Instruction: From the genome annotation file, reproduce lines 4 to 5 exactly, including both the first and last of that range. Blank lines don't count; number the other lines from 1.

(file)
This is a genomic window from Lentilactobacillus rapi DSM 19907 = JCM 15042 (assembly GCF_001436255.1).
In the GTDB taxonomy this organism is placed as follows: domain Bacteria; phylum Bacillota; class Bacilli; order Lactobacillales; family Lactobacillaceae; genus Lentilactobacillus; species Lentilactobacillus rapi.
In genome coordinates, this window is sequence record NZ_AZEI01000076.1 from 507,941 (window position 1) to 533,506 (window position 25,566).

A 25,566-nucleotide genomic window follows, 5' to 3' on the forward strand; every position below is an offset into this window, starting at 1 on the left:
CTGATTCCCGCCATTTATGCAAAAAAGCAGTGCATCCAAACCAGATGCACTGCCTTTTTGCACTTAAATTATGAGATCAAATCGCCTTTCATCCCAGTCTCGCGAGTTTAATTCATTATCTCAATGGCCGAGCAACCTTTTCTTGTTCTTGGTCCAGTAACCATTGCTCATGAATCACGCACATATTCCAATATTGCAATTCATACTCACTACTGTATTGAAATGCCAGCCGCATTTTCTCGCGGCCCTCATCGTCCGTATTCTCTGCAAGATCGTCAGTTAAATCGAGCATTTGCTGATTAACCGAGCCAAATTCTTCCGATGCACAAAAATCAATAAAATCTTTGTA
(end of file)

A 25,566-nucleotide genomic window follows, 5' to 3' on the forward strand; every position below is an offset into this window, starting at 1 on the left:
CTGATTCCCGCCATTTATGCAAAAAAGCAGTGCATCCAAACCAGATGCACTGCCTTTTTGCACTTAAATTATGAGATCAAATCGCCTTTCATCCCAGTCTCGCGAGTTTAATTCATTATCTCAATGGCCGAGCAACCTTTTCTTGTTCTTGGTCCAGTAACCATTGCTCATGAATCACGCACATATTCCAATATTGCAATTCATACTCACTACTGTATTGAAATGCCAGCCGCATTTTCTCGCGGCCCTCATCGTCCGTATTCTCTGCAAGATCGTCAGTTAAATCGAGCATTTGCTGATTAACCGAGCCAAATTCTTCCGATGCACAAAAATCAATAAAATCTTTGTA